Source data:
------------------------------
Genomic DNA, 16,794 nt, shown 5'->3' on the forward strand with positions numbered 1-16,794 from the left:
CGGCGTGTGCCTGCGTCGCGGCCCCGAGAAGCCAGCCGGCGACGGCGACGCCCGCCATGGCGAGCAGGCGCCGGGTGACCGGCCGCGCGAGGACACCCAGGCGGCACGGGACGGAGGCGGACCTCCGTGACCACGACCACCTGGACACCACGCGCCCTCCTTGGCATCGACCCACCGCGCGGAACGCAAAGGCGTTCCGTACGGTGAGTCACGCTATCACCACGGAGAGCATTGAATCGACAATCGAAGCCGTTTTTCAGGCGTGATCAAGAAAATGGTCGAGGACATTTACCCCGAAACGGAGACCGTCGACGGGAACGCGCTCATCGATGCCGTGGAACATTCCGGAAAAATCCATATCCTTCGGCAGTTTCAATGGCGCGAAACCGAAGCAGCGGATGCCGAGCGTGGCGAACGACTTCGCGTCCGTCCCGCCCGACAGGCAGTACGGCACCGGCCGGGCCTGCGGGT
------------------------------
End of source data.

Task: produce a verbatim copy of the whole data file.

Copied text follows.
Genomic DNA, 16,794 nt, shown 5'->3' on the forward strand with positions numbered 1-16,794 from the left:
CGGCGTGTGCCTGCGTCGCGGCCCCGAGAAGCCAGCCGGCGACGGCGACGCCCGCCATGGCGAGCAGGCGCCGGGTGACCGGCCGCGCGAGGACACCCAGGCGGCACGGGACGGAGGCGGACCTCCGTGACCACGACCACCTGGACACCACGCGCCCTCCTTGGCATCGACCCACCGCGCGGAACGCAAAGGCGTTCCGTACGGTGAGTCACGCTATCACCACGGAGAGCATTGAATCGACAATCGAAGCCGTTTTTCAGGCGTGATCAAGAAAATGGTCGAGGACATTTACCCCGAAACGGAGACCGTCGACGGGAACGCGCTCATCGATGCCGTGGAACATTCCGGAAAAATCCATATCCTTCGGCAGTTTCAATGGCGCGAAACCGAAGCAGCGGATGCCGAGCGTGGCGAACGACTTCGCGTCCGTCCCGCCCGACAGGCAGTACGGCACCGGCCGGGCCTGCGGGT